For many runners, nothing beats pounding the pavement. The sun and wind in your face, varied scenery and different surface choices make running outside the first choice. However, the British weather is not always so cooperative and can play havoc with motivation and training schedules. In this article, we have gathered our best tips to adjust your training during those miserable weather days and stay on track with your fitness goals.
Changing your routine will not only energize you, but can give you a mental break from your normal running schedule as well. Particularly, if you have injuries which require a spell of rest or you’re just feeling a little under the weather. Cross training in the gym using a variety of cardio and strength machines is the key to keeping your training plan on schedule.
Mix up your training indoors by pacing your miles on a treadmill. Treadmills are perfect for precision training as they can be adjusted to different paces, inclines and allow very specific interval training. Either by using pre-programmed sessions or by designing your own. A treadmill program can provide the strict oversight you might not give yourself during a session on the road (it also won’t miscount sets or forget to pause the watch).
Research has found that the biomechanical differences between walking at high intensity on an incline and running are very small. This means that walking at high intensity on a steep gradient is like running but with lower impact. Incline walking therefore mimics a recovery run, allowing joints and muscles to recover from a previous long run. By ramping up the intensity, you can get the same fitness benefits without building up the need for recovery afterwards.
Arc and Cross Trainers
The Cybex Arc trainer is a valuable piece of equipment to introduce in to your training schedule. Cross trainers like this engage the quads and glutes but have been developed through research to have considerably less impact on the joints. This means it can be used for longer periods without the strain on your knees hips and back. This is ideal for runners as the incline can accommodate and replicate hill training at endurance or interval options. The variable ‘arc’ range of motion means this cross trainer is one that runners will find challenging, something they often cite as a reason for not using the traditional elliptical.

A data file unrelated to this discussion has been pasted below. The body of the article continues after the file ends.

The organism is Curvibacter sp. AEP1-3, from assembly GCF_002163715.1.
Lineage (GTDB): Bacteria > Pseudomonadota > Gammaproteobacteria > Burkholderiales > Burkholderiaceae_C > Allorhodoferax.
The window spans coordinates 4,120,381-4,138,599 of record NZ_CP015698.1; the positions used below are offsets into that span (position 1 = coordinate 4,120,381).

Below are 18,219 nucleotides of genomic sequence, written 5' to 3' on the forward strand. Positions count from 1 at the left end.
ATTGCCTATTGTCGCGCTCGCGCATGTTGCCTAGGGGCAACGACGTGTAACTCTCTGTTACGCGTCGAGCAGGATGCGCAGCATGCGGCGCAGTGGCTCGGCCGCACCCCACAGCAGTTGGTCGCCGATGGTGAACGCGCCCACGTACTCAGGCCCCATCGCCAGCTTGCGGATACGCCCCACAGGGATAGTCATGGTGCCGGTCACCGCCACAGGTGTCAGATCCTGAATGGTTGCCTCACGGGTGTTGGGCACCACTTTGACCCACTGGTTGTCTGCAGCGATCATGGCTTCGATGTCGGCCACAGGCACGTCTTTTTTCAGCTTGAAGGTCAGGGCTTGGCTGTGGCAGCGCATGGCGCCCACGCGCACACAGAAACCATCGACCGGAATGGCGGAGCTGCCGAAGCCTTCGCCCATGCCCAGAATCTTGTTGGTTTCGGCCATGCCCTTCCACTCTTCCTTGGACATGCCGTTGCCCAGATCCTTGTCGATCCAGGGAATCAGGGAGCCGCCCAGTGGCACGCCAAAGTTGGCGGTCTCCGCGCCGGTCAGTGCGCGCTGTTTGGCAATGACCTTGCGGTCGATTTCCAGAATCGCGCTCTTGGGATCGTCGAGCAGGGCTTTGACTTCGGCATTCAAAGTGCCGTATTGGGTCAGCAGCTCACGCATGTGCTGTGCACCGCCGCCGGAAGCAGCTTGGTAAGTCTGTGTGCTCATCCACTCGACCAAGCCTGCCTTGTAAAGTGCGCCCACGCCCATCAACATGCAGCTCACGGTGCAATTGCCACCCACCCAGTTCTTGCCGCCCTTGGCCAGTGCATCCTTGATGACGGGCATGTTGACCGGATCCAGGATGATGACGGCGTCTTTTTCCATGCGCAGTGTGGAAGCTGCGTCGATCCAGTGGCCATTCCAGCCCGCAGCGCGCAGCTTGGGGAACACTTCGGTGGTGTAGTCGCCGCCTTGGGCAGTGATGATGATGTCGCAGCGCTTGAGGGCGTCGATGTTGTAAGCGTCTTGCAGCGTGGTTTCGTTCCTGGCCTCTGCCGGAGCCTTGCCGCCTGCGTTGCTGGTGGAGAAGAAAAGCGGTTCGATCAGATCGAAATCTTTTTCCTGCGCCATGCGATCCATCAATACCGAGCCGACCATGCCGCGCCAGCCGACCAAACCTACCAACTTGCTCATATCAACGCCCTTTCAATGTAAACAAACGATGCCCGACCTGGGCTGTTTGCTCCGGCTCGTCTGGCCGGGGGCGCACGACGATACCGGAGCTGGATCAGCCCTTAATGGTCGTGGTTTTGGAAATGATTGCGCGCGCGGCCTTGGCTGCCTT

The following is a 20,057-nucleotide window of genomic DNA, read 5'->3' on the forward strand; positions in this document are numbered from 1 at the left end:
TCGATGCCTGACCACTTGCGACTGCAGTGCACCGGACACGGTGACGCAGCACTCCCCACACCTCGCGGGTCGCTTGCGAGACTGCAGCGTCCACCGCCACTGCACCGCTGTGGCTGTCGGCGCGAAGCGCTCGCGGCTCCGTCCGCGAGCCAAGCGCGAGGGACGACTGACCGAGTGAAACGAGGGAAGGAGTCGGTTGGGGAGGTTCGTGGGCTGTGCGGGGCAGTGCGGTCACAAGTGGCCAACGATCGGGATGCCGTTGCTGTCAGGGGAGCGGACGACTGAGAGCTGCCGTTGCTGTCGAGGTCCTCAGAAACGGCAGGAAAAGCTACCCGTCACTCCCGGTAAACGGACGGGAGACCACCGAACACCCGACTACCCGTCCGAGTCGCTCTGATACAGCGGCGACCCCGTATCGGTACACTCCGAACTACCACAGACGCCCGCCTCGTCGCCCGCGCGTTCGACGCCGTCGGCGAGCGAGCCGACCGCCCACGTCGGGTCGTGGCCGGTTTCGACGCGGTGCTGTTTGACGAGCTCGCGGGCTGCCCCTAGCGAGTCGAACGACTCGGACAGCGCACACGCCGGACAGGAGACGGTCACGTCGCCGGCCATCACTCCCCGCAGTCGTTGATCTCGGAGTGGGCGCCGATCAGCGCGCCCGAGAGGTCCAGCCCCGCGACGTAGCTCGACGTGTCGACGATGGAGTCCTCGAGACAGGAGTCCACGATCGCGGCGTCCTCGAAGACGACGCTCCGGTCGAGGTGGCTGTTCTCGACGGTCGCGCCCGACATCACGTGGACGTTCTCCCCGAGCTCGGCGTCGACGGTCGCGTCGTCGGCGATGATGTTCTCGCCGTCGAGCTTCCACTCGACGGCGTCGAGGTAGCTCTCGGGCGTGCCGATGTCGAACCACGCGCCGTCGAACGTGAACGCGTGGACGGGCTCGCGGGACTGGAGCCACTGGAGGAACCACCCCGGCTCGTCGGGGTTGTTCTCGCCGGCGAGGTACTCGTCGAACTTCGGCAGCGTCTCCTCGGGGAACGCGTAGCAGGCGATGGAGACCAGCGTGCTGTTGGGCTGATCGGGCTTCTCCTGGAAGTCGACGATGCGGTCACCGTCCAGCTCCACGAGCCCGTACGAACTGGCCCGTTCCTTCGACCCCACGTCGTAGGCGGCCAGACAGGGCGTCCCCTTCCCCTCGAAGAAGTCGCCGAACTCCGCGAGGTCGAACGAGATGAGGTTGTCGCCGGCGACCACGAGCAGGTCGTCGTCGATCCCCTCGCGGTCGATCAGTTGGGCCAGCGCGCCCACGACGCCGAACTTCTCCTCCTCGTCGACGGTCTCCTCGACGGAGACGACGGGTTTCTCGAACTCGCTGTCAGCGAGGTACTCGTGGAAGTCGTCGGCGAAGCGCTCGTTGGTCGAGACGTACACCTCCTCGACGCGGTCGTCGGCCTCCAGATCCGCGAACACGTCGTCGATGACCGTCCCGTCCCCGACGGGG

When it comes to building your speed indoors, curved treadmills like the Speedfit Curved Treadmill are the ideal training tool. They are self-driven so there is no motorised support, meaning you completely control the power you put in to your workout. Speed intervals can be done without the need for pre-programming – just jump on and go. Next to the physical power you’re required to put in, curved treadmills encourage great running form through a natural toe-heel strike. This has less impact on your joints and can improve your running performance over time.
Indoor rowers and upper body ergometers also provide a great interval cross training tool. They’re low impact, high calorie burning and great for increasing cardiovascular efficiency. If you are looking to lose a few pounds before race day or improve your cardiovascular endurance, without putting in physical miles on the road, indoor rowers could be the solution you’re looking for.
Long distance and sprints both take more than just stamina and experience to succeed. Strength is a vital area to work on if you are looking to achieve a personal best time or distance.
Circuit routines are a valuable addition to your running training. Using battle ropes together with suspension training systems, kettlebells, dumbbells and resistance bands give you the perfect opportunity to work on the weaker aspects of your body and core.
Increasing core strength reduces the risk of injury, specifically during long distance running events, as it will make sure you maintain proper form throughout. Doing a variety of circuits can be used to great effect to spice up the most dull and repetitive training running routines.
Increasing leg strength should also be at the forefront of your mind when creating your training schedule. Stronger legs are faster and will carry you for longer so you experience less fatigue and loss of form.
Adding in some studio based classes can break up the monotony of training. Runners are often drawn to pilates and yoga classes as part of their training to provide structured opportunities to work on core strength and stretching to prevent injury.
Flexibility focused classes are a great, social way of taking time away from the treadmill or strength area, and test your body for tightness and potential weak spots.
So, when things are not going to plan or you need a little bit of extra motivation/variety along the way, consider introducing these alternative training options to keep you focused and achieve your all-important targets.